While many of the protests have been peaceful, some people have used the general unrest as a means to get away with looting. Unfortunately, this criminal behavior has taken away from the general message of the Black Lives Matter movement. Many news sites fail to report the looting as a separate issue from the protests and group the two together, causing the general public to believe that the goal of the protests is to incite theft. In reality, the goal of most protests is to be peaceful and promote change, not to provoke violence and looting. The Black Lives Matter Chapter 757 in Virginia responded, "We would like to let the world know that we were in no way, shape, or form involved in any type of violence or misconduct that took place."
Dispensaries Hit By Looters
Sadly, the cannabis industry has been hit hard by looters across the country. Over forty dispensaries have been robbed of merchandise, and many have suffered serious losses. Because cannabis is still considered a Schedule 1 drug by the federal government, many dispensaries must operate with cash due to banks being unable to work with them. This fact makes these businesses vulnerable to looting, as they are known to keep cash inside the store.
Although they have had considerable damage from lootings, many dispensary owners have still responded with words of support toward the Black Lives Matter Movement. Debby Goldsfield, the owner of Magnolia Oakland, said, "Our shop can be rebuilt, but the black lives taken by the police, again and again, are gone forever. Simply put, the police are murdering people right before our eyes." Both the local and cannabis communities have risen around Magnolia Oakland and offered to help clean up and donate funds and goods to restore the business.
Another store hit by theft was Cookies Melrose in Los Angeles, owned by the famous rapper Berner. He responded in an Instagram post "I can't expect anything less until justice is served. We can rebuild our store, but you can't bring someone back to life."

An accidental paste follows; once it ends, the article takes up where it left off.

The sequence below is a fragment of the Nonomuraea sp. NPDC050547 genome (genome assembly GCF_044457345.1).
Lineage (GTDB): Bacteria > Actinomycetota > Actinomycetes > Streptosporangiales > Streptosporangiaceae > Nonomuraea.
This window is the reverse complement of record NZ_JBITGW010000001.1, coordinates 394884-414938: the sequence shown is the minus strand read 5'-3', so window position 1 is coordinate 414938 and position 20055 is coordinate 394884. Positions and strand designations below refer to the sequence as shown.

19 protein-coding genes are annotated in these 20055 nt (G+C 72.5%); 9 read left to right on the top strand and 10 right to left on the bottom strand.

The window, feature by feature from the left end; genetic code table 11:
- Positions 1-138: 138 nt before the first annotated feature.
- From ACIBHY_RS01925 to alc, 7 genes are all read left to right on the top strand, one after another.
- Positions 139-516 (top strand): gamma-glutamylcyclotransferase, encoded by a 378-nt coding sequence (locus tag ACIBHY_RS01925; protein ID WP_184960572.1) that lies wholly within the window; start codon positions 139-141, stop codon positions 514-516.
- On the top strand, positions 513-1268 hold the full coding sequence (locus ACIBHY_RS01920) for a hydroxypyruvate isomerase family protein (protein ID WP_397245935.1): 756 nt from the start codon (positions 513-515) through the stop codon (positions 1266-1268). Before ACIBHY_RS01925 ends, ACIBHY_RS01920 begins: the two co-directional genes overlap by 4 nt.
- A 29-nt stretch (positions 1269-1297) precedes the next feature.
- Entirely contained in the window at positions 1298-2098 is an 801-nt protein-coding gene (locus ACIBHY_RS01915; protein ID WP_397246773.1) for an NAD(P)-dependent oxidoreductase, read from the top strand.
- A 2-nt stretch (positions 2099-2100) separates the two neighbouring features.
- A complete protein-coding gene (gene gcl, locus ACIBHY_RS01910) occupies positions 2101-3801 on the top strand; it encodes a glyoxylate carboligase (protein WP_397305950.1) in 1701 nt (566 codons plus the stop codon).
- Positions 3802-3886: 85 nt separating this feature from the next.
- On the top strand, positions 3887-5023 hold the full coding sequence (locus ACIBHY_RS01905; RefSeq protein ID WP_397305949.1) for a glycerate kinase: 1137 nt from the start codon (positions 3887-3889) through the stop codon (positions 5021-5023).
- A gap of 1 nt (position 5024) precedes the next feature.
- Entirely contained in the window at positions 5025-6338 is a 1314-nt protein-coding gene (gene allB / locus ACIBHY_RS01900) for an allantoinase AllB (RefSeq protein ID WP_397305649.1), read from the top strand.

Other owners, such as Kris Krane of Mission South Shore Cannabis Dispensary in Chicago, have pointed to the fact that these lootings have nothing to do with the protests. Krane stated "The people that looted the store in Chicago, these are not the protesters. This was a planned attack...I worry that incidents like these detract from the goals of the protests and the very important goals of fighting for social justice and police accountability and racial equality."
Although there's a long way to go, signs of progress are starting to form as the protests continue. In Minneapolis, where George Floyd was killed, the city council has vowed to dismantle the police force. In New York City, the mayor has pledged to divert funding from the police departmentinto public programs for youth. Furthermore, the Denver Public Schools have decided to end their contract with the Denver Police and have opted to go with private security instead. These changes are small steps of progress toward ending systemic racism, and are a direct result of the continued protests.
Have you been to the protests? What was your experience like? Tell us your story below!